There is a film about sex dolls I’ve had the misfortune of seeing twice. At Chisenhale Gallery in London and KW Institute for Contemporary Art in Berlin, I stumbled across Danish artist Sidsel Meineche Hansen’s short video about BorDoll, a brothel in western Germany where clients can pay 80 euros an hour to have sex with mannequins. In one unforgettable scene, a cleaner there compares her job to previous work in a care home – two institutions that exist, she says, to ‘take away anxiety.’ Watching as she sluices and disinfects the orifices of a cartoonishly imagined silicone doll, the viewer is possessed not by arousal but by a unique variety of horror. It’s like encountering pornography too young, only now the fallen veil masking human biology is compounded by the sickness of the uncanny valley, a semi-conscious fear that the machine might realise what is happening to her.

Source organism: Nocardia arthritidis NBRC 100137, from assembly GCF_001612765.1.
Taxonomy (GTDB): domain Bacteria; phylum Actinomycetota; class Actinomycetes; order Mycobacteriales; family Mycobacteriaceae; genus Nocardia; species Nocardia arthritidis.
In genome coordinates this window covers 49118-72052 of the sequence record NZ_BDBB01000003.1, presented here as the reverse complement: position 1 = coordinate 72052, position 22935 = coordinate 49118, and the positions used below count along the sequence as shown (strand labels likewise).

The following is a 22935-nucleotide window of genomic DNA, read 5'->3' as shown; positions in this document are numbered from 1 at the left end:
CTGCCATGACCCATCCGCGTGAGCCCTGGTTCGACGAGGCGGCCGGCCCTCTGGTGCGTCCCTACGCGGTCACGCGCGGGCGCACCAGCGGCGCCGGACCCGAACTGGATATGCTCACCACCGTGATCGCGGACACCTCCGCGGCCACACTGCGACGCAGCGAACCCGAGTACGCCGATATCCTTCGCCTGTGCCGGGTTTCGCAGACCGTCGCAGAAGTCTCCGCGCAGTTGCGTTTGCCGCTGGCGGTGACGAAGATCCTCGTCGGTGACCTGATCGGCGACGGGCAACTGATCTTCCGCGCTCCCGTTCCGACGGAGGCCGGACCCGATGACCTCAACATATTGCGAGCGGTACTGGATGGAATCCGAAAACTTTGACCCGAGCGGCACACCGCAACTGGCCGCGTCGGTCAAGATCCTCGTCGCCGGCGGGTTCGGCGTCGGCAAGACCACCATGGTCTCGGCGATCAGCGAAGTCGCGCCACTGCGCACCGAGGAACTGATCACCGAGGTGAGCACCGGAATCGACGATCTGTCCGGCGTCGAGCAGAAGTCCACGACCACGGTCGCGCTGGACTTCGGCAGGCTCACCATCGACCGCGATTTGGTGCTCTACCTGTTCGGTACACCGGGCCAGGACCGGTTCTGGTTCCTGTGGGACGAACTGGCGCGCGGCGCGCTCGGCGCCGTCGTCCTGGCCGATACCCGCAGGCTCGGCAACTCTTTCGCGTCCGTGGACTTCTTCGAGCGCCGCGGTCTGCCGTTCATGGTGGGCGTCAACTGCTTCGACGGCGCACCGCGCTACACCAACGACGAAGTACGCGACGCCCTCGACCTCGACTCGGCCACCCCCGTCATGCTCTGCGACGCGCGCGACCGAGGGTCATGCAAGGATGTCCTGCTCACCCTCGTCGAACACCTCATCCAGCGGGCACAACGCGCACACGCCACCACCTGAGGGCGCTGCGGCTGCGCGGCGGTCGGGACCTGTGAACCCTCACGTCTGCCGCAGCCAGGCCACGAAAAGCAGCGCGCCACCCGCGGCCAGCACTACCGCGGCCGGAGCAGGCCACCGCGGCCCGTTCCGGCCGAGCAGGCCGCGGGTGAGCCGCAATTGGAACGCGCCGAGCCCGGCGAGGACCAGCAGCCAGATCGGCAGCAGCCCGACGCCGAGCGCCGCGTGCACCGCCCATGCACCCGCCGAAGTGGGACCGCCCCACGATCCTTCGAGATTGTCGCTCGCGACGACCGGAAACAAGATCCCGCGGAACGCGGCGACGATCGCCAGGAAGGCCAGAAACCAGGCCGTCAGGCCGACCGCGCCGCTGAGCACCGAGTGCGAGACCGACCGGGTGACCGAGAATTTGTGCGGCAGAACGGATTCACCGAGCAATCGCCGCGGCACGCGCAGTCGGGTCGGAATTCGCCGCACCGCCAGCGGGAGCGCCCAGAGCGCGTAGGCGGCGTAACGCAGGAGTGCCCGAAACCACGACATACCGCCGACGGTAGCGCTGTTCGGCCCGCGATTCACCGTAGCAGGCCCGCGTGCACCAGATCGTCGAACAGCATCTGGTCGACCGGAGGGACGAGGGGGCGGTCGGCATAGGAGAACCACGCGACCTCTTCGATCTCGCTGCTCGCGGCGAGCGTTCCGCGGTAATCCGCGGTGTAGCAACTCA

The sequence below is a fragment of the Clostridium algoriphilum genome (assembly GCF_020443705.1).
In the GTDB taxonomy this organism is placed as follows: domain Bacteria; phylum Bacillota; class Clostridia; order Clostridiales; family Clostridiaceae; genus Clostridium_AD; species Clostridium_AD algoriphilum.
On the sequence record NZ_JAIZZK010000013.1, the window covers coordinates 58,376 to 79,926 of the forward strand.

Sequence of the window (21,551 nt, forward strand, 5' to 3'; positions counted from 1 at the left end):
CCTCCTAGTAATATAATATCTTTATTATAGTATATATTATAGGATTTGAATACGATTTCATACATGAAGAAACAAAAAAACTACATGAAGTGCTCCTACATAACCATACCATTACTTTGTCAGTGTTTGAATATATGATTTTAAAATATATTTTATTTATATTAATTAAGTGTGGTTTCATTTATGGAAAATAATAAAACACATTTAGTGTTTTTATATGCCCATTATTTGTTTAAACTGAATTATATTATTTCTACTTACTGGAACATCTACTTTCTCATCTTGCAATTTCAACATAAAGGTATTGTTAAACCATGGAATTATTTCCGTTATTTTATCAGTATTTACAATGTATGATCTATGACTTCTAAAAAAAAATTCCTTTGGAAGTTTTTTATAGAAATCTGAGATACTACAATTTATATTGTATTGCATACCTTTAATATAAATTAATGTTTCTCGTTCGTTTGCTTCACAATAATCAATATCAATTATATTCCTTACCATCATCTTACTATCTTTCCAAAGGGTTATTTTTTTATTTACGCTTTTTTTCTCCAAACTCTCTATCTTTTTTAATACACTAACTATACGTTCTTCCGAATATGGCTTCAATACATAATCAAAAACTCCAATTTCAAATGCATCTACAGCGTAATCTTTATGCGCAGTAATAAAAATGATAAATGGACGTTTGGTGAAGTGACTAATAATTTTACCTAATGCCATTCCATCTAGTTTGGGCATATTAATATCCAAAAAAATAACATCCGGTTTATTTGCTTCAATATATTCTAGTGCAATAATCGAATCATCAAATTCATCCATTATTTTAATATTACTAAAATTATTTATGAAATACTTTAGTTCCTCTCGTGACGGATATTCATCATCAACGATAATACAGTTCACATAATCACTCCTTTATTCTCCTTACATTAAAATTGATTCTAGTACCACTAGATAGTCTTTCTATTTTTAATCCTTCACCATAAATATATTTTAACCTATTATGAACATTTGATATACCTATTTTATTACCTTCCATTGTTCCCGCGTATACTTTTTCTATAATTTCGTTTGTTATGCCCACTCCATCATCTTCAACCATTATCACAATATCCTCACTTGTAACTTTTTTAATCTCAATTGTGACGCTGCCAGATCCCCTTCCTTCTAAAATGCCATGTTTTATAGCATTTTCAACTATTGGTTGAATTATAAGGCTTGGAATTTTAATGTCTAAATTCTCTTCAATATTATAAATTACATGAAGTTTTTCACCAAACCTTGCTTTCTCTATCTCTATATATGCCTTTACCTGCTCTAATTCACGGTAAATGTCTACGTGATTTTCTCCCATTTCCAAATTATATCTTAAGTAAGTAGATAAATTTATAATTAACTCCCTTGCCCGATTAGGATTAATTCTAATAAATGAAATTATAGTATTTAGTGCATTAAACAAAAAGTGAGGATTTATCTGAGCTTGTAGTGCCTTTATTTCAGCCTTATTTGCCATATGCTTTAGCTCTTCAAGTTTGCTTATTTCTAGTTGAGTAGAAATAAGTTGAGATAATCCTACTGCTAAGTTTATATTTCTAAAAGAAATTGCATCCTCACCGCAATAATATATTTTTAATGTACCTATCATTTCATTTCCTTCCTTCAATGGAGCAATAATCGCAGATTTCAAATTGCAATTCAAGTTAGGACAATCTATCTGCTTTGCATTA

The name of Hansen’s film is Maintenancer, a play on ‘necromancer’, from the Latin term for someone who communes with the dead. Etymology can often feel like a superficial way to drill into a concept but in the case of incels – a portmanteau for ‘involuntary celibate’ – the implications of the word have not yet fully been thrashed out. In 1993, a Canadian graduate student named Alana Boltwood set up a simple HTML webpage under the heading: ‘Alana’s Involuntary Celibate Project.’ She posted a list of possible definitions for ‘invcel’ or ‘incel’ not limited to gender, sexual preference, or even marital status, the most straightforward of which was ‘the state of being sexually inactive while wishing to be otherwise’. She presumed the existence of an incel ‘movement’ and compared it to being gay in the 1950s – a time of codes and hidden lives before the liberatory activism of the 1960s. The ultimate object of her study was loneliness: why it seemed to be growing in the West and how this intersected with sex. Before the end of the decade, Boltwood gave up the site. She didn’t think too much about it until Elliot Rodger murdered six people and injured 14 in Isla Vista, California in May 2014. In the intervening years something significant had changed.